US vetoes Palestinian bid for full UN membership

The United Nations Security Council has rejected a draft resolution recommending full Palestinian membership of the global body due to a veto by the United States.

The 15 council members took a vote on Thursday. Twelve countries, including Japan and France, voted in favor of the resolution, while Britain and Switzerland abstained.

Algeria submitted the draft representing Arab nations' backing for the Palestinians amid the ongoing conflict in the Gaza Strip.

The resolution calls for full membership for the Palestinians, saying a two-state solution in which Israel coexists with a future Palestinian state should be sought.
The Palestinians currently have non-member observer status.

For granting membership, the Security Council needs to approve a motion, and two-thirds or more of the general assembly must vote in favor.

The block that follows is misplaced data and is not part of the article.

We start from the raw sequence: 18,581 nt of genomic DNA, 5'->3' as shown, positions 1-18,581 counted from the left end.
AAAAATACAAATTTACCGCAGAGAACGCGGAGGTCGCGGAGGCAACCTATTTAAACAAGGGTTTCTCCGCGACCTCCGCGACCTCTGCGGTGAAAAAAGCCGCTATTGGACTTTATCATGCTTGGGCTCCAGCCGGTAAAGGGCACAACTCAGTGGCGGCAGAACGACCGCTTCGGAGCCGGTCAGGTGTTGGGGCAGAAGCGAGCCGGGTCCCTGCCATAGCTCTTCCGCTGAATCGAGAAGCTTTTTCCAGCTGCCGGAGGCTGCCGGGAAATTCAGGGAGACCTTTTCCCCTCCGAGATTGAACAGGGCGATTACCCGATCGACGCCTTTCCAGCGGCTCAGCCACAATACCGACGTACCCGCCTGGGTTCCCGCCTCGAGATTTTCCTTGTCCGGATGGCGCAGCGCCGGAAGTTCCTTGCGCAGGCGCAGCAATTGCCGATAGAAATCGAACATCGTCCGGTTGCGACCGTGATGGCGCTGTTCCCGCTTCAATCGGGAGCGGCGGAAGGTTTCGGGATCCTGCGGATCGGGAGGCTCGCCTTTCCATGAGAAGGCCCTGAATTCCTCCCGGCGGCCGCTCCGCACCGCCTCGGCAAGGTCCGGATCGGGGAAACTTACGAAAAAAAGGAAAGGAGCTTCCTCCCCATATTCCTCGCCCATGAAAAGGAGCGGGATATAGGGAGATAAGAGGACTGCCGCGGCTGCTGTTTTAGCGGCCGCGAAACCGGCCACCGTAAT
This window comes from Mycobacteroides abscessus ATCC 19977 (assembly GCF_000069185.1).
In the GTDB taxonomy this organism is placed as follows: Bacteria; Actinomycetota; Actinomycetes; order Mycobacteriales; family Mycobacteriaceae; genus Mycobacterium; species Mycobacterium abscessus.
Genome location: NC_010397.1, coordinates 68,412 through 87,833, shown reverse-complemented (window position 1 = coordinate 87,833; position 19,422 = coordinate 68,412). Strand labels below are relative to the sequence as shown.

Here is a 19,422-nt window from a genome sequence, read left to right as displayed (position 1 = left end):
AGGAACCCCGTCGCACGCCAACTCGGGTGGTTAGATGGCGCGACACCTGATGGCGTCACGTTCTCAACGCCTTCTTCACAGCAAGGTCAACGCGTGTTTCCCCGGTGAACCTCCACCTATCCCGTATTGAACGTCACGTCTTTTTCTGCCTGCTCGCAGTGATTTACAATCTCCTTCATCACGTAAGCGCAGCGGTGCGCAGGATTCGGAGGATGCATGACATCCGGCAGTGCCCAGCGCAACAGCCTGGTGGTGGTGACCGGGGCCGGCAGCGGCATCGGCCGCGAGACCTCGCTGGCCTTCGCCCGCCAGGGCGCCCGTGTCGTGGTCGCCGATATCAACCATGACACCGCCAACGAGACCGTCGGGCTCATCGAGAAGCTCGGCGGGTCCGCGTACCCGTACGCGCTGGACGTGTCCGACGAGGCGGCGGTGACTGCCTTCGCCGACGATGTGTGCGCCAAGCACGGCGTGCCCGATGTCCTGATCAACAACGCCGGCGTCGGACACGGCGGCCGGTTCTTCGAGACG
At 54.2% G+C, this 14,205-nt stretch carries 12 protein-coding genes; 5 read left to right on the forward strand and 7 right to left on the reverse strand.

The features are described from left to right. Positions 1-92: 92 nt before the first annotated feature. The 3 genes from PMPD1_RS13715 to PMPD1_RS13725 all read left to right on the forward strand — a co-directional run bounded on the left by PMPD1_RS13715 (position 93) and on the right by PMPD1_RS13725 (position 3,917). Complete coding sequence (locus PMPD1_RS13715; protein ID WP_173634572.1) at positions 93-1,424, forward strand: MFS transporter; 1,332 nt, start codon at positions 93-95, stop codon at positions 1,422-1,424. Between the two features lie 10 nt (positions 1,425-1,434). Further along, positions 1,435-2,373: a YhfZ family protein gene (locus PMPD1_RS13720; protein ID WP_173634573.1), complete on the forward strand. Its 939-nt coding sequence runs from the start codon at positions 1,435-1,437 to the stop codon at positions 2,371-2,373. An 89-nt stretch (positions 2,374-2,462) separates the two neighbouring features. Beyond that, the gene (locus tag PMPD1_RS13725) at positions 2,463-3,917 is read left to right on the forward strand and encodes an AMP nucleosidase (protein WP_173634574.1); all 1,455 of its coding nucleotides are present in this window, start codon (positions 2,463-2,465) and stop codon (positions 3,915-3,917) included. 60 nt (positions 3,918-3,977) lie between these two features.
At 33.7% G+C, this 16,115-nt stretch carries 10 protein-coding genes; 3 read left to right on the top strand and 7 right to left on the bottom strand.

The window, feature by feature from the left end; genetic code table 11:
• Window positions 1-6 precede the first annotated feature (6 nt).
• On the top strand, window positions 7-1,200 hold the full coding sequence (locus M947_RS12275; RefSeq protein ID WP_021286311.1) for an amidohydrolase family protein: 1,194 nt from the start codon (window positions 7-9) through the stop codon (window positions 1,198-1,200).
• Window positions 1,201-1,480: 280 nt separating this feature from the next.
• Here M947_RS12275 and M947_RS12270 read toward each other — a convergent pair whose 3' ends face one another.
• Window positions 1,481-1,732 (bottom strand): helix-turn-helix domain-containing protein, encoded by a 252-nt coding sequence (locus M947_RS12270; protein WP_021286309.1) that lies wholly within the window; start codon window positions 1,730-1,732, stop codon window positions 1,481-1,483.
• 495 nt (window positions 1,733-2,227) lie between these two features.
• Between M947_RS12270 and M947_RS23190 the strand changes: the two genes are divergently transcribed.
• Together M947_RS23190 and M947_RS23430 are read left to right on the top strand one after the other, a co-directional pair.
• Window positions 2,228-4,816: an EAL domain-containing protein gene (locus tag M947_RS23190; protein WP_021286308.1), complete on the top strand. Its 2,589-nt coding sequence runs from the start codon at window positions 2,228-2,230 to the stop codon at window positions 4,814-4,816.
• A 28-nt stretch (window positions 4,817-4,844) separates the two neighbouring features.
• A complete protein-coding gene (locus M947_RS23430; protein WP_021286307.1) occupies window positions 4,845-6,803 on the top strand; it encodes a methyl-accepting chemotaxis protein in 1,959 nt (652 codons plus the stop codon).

Japan's Special Envoy for the Middle East Peace, Uemura Tsukasa, said Japan voted in favor in consideration of the severe situation in Gaza. He said his country's stance is to promote the establishment of a Palestinian state through peaceful negotiations between the parties.

US Deputy Ambassador to the UN Robert Wood explained why the US vetoed the move. He said, "Hamas, a terrorist organization, is currently exerting power and influence in Gaza -- an integral part of the state envisioned in this resolution." He stressed the necessity of direct negotiations between Israel and the Palestinians.